(CNN) -- The American Academy of Pediatrics has rescinded a controversial policy statement raising the idea that doctors in some communities should be able to substitute demands for female genital cutting with a harmless clitoral "pricking" procedure.
"We retracted the policy because it is important that the world health community understands the AAP is totally opposed to all forms of female genital cutting, both here in the U.S. and anywhere else in the world," said AAP President Judith S. Palfrey.
The contentious policy statement, issued in April, had condemned the practice of female genital cutting overall. But a small portion of statement suggesting the pricking procedure riled U.S. advocacy groups and survivors of female genital cutting.
In the April statement, the group raised the idea that some physicians should be able to prick or nick a girl's clitoral skin in order to "satisfy cultural requirements." The group likened the nick to an ear piercing.
On Thursday the AAP stated the group will not condone doctors to provide any kind of "clitoral nick." The AAP also clarified nicking a girl or woman's genitals is forbidden under a 1996 federal law banning female genital mutilation.
"I cried and told them how grateful I am," said Soraya Mire, a Somali filmmaker and survivor of female genital cutting. "Thank you for understanding us survivors and hearing our voices."
Equality Now, an international advocacy group fighting to end female genital cutting, echoed a similarly appreciative response.
"We welcome the AAP's decision to withdraw its 2010 policy statement on FGM," said Lakshmi Anantnarayan, a spokeswoman at Equality Now. "This is a crucial step forward in the movement to raise awareness about female genital mutilation."
Up to 140 million women and children worldwide have been affected by female genital cutting, according to the World Health Organization. Any process that alters or injures female genitalia for non-medical purposes is considered to be female genital cutting, the group says.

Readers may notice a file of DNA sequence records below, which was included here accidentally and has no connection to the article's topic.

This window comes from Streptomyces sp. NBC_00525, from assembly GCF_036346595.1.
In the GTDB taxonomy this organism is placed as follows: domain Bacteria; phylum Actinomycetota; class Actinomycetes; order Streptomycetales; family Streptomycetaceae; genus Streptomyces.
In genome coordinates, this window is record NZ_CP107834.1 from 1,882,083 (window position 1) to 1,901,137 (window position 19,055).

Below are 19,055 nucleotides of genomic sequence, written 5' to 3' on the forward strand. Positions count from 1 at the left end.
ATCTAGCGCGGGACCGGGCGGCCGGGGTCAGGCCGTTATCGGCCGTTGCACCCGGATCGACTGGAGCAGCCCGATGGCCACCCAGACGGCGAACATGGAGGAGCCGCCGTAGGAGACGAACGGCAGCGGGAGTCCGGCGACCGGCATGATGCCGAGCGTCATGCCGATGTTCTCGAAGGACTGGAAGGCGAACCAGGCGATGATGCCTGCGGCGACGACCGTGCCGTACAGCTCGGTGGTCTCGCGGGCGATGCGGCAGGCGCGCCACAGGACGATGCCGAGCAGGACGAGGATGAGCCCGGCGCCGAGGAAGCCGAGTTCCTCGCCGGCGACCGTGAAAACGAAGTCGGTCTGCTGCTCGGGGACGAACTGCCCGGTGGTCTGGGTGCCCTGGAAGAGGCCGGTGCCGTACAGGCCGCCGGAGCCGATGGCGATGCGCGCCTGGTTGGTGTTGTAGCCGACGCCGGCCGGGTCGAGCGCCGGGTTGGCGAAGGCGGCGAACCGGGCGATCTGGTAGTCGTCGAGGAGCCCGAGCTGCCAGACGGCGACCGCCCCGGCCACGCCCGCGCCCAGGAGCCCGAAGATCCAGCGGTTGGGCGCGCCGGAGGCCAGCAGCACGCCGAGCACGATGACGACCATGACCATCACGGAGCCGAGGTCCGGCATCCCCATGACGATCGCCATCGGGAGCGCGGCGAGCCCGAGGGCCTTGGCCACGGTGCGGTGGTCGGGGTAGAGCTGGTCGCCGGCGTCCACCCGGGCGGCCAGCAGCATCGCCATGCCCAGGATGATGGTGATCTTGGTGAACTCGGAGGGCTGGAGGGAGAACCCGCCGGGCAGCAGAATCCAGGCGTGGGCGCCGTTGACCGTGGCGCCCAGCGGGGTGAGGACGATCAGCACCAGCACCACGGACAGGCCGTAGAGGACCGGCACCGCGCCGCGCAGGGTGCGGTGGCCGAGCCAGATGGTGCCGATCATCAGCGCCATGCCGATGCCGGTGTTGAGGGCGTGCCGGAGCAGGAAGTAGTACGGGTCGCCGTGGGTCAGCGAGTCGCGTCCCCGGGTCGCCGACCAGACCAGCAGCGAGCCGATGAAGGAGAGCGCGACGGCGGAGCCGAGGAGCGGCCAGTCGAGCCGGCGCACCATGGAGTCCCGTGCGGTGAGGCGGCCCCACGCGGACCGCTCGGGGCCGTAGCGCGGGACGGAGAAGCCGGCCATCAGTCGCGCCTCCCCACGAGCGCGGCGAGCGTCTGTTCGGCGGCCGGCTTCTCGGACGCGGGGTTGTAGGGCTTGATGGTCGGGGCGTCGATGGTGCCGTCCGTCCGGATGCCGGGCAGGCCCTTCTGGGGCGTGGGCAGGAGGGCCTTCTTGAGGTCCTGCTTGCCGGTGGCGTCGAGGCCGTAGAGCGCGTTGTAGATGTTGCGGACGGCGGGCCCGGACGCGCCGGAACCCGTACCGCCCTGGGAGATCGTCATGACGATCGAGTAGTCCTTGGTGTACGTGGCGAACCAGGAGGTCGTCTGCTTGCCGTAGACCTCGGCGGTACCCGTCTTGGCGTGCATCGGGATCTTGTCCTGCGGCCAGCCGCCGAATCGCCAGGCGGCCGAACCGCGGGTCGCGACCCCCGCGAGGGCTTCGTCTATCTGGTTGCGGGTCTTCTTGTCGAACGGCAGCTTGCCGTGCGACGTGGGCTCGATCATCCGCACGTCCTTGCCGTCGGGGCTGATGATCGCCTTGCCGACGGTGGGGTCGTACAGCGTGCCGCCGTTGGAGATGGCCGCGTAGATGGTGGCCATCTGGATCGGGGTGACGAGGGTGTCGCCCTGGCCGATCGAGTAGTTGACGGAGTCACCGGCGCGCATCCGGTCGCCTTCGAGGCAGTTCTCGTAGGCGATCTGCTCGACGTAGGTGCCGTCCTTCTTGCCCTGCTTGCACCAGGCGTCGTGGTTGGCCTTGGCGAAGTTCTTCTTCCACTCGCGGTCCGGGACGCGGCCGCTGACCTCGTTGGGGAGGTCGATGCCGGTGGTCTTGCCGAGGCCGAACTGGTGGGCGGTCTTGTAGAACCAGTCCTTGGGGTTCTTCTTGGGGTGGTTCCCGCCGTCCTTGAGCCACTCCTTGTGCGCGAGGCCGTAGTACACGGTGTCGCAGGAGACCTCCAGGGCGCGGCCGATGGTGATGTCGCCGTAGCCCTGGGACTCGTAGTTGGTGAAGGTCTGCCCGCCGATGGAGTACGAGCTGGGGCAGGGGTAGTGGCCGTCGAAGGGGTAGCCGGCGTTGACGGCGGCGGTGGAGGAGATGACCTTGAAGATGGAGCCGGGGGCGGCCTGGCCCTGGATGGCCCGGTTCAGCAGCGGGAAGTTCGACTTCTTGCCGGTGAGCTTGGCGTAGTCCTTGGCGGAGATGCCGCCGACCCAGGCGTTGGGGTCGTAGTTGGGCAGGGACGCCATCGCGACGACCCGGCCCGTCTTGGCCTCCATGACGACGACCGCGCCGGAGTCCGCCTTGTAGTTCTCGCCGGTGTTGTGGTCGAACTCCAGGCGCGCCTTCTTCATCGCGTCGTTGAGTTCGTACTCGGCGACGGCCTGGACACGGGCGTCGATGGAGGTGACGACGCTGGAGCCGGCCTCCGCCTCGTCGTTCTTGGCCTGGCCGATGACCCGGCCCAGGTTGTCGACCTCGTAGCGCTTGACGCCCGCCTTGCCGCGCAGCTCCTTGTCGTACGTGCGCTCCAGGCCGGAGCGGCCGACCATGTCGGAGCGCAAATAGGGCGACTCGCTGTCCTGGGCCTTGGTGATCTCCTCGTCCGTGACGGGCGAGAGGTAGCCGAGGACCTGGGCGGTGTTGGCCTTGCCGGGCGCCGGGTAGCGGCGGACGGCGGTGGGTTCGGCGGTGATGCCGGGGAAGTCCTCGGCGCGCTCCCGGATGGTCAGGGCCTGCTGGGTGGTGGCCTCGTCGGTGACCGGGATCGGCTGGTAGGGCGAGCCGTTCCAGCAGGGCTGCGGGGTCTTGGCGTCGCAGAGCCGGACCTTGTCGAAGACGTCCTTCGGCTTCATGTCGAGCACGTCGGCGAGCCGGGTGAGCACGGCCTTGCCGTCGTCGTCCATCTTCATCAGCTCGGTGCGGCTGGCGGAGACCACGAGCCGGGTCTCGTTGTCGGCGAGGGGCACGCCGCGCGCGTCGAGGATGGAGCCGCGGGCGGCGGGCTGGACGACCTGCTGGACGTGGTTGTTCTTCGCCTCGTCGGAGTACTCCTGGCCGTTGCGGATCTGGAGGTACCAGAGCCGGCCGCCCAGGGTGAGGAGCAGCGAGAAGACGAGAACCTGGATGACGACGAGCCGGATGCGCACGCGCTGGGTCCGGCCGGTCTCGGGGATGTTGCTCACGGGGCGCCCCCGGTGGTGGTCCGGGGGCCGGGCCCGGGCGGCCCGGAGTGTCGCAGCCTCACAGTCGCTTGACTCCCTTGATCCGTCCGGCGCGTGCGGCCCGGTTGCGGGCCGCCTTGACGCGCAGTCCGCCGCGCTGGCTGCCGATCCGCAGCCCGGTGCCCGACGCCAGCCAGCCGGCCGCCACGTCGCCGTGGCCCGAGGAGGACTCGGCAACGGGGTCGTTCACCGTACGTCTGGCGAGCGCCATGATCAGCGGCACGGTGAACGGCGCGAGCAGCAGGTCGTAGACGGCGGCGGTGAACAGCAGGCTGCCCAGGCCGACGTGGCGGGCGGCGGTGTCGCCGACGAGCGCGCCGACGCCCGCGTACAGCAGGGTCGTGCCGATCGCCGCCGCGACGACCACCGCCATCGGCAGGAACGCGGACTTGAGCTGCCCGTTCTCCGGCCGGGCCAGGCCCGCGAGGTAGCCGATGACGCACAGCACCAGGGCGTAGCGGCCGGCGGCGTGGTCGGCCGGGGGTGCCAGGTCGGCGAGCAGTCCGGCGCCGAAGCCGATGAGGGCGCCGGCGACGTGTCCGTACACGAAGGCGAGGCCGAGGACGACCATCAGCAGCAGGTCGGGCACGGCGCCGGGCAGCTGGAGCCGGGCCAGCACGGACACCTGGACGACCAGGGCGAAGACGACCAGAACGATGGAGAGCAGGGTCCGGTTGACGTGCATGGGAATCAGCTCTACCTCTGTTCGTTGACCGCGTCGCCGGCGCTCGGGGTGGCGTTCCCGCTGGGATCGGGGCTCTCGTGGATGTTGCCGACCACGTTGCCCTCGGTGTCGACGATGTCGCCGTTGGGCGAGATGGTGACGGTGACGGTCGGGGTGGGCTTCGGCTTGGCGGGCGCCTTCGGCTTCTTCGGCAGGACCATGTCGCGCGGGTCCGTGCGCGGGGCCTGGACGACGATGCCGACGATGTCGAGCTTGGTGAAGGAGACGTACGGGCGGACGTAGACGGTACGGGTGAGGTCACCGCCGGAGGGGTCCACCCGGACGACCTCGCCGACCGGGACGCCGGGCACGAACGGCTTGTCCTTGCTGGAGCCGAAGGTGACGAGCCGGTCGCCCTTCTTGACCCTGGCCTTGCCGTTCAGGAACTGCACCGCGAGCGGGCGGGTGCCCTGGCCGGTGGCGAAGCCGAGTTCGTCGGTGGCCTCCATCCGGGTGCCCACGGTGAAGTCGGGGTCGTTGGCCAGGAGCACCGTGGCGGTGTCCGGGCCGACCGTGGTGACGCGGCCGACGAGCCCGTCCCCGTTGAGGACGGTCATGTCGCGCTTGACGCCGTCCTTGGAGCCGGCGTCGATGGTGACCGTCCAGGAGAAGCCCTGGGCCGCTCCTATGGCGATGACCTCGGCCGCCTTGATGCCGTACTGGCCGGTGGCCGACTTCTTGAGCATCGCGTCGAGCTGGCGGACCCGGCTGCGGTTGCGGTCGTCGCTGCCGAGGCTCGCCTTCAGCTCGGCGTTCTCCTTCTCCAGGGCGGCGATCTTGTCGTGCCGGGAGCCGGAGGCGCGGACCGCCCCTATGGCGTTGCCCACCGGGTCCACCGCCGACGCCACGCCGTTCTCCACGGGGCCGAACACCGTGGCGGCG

Female genital cutting -- also referred to as female genital mutilation and female circumcision -- is a ritual dating back thousands of years. It's typically practiced in parts of Africa, Asia and the Middle East. In some communities, it's strongly believed that genital cutting marks a woman's journey to adulthood. The WHO reports that cutting typically occurs between infancy and 15 years of age.
Several types of female circumcision exist and may differ in each community, according to the WHO. The most brutal type of cutting requires stitching together the inner or outer labia. It's a procedure notoriously performed in parts of Somalia and Egypt. Other less-severe forms of genital cutting may require excising the entire clitoris or part of the clitoris.
Mire, the Somali filmmaker and survivor, received the most severe type of circumcision when she was 13 years old in her home country. She now lives in Los Angeles, California, where she helps African immigrant families in the United States, who she believes may be subjected to the pressures of female genital cutting.
While the female circumcision is outlawed in the United States, Mire and other advocates believe there are American girls in immigrant communities at risk of being sent overseas to have the procedure completed. The AAP's original policy statement increased the threat of cutting among immigrant and refugee girls in the U.S., advocacy efforts say, because the group suggested a "pricking" compromise was acceptable.
In the U.S., an estimated 228,000 women have been cut -- or are at risk of being cut -- because they come from an ethnic community that practices female genital cutting, according an analysis of 2000 Census data conducted by the African Women's Health Center at Brigham and Women's Hospital.
Read about the pressures of female genital cutting in the U.S.
Last month, Rep. Joseph Crowley, D-New York, and Rep. Mary Bono Mack, R-California, addressed concerns of female genital cutting being planned on U.S. grounds. The legislators proposed an amendment to the existing law that would imprison parents who send their daughters overseas for the procedure.
Mire said she was in disbelief when she first read the AAP's original statement about six weeks ago. She couldn't sleep. She couldn't eat. She's dedicated her time to calling legislators, survivors and advocacy groups to pressure AAP to change its original policy statements.
Her efforts worked, she learned on Wednesday from a personal phone call from the academy.
"I slept so well last night," she said. "I woke up smiling."